• Do you spend a lot of time viewing porn, thinking about porn, or engaging in activities that will give you access to porn?
  • Do you neglect family, social, or work obligations to view porn?
  • Have you experienced negative consequences (e.g. getting into trouble at work, fighting with your partner, sexual dissatisfaction) as a result of watching porn?
  • Have you continued to use porn in spite of these?
  • Do you consider giving up other activities up opportunities to have more time to use or view porn?
  • Do you go to great lengths to conceal your porn use?
  • Do you feel anxious, stressed, or irritable if you can’t access porn?
  • Do you find you seek more and/or harder porn to get aroused?
  • Have you found yourself wanting to act out porn, e.g. by seeking out other relationships either online or in real life?

If you answered yes to two or more of these questions you may be addicted or becoming addicted to porn.  


The good news is, your addiction can be reversed.

Just as your brain can be programmed into addiction, you can reprogramme it to overcome the addiction.

The first step in getting help is admitting that you have a problem. Sounds easy, doesn’t it? Actually, it’s one of the most difficult things – porn may be everywhere but it still carries a social stigma. You may feel embarrassed or ashamed. Rest assured though, you are not alone.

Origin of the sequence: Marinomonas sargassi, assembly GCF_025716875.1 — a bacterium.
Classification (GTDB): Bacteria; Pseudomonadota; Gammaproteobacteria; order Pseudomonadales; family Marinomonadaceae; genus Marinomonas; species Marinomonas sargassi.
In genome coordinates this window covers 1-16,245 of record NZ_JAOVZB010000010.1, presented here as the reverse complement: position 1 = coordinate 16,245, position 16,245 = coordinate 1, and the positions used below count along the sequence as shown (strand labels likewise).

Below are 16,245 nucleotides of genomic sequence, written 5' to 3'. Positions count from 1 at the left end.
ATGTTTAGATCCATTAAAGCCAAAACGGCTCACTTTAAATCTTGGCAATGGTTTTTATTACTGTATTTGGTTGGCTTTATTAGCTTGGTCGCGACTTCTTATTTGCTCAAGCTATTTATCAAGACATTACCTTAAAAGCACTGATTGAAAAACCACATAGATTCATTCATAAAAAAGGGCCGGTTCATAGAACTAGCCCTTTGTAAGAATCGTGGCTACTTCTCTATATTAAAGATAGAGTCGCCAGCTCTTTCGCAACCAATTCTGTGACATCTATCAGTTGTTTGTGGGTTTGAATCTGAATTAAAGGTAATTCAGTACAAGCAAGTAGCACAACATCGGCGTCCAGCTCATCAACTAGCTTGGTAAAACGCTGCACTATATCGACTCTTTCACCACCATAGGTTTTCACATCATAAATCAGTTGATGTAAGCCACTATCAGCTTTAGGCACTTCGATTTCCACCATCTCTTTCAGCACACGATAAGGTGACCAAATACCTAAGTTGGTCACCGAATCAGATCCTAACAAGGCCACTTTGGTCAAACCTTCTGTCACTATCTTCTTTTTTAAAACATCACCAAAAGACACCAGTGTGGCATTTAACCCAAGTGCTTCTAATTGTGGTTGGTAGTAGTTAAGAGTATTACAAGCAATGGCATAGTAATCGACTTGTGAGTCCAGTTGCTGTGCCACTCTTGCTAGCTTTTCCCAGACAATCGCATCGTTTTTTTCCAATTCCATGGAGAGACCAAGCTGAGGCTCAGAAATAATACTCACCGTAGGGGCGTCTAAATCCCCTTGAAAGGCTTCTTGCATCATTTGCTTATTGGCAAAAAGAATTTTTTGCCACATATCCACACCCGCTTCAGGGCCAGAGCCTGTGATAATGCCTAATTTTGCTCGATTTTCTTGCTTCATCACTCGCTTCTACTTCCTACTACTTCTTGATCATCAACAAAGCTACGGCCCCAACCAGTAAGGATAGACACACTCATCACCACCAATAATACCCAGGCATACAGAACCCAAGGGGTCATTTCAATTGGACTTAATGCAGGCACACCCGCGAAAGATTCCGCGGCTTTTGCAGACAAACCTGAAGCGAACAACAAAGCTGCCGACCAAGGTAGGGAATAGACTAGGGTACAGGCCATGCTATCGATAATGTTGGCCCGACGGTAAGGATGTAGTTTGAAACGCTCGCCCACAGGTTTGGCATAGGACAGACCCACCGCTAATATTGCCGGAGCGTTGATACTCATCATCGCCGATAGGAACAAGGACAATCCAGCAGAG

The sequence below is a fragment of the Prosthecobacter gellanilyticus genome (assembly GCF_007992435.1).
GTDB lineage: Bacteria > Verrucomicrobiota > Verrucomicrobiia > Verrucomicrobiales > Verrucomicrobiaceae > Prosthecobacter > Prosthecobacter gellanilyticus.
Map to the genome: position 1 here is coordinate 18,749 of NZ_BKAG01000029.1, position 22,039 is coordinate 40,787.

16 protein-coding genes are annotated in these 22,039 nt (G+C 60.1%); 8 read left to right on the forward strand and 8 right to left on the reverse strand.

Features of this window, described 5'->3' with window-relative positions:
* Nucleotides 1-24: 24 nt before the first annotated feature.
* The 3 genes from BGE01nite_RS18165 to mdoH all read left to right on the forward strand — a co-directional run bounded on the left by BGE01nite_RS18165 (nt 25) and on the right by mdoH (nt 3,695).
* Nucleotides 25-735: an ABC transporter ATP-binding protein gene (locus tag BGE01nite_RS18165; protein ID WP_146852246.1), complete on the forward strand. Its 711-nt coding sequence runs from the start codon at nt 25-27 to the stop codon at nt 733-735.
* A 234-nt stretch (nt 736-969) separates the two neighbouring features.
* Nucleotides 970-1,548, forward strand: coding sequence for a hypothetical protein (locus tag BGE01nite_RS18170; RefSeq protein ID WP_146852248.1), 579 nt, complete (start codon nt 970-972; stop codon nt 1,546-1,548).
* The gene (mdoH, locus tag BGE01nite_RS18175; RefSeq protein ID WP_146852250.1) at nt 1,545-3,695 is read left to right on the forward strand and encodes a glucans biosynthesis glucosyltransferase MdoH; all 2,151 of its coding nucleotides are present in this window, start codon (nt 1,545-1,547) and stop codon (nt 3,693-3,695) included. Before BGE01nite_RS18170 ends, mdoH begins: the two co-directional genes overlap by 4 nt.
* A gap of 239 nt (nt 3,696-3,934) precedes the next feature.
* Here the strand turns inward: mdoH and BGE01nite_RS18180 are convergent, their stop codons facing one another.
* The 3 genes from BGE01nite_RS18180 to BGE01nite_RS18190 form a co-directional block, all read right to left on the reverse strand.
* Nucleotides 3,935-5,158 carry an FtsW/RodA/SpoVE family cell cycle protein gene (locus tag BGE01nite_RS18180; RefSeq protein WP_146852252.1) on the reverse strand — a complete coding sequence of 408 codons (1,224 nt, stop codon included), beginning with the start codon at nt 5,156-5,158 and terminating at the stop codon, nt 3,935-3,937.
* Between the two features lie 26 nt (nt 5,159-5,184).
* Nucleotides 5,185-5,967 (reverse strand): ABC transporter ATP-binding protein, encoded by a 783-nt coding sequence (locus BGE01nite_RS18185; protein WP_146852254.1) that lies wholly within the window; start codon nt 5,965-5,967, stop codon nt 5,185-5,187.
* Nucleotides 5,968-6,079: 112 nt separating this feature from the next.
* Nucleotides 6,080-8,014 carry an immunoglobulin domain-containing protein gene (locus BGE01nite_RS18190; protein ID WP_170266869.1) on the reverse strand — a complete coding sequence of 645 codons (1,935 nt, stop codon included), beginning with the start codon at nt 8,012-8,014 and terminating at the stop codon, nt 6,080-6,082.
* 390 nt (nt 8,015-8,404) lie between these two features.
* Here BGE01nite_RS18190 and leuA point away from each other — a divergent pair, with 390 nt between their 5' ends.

Find a therapist who is familiar with porn and sex addiction. These professional counselors are there to help you, not to judge you. Individual and group therapy is recommended, depending on the individual (you might feel uncomfortable discussing your addiction with others at first – that’s perfectly normal). They will also be able to offer the most effective

effective methods of reversing porn addiction, including Cognitive Behavioural Therapy (CBT).


  What is Cognitive Behavioural Therapy?

CBT is different from other types of therapy that typically examine how your past experiences are affecting your present.

CBT focuses on the immediate problematic behaviour. You’ll look at what is triggering emotional discomfort and the desire to escape through porn and sexual fantasy. Together, you’ll figure out how to short-circuit the patterns that result in you acting out your addiction.

There are so many possible triggers: boredom, stress, loneliness, unexpected arousal (seeing an attractive person in the street or on a TV show), travel, relocation, relationship problems, substance abuse (which lowers inhibitions), financial worries… the list goes on.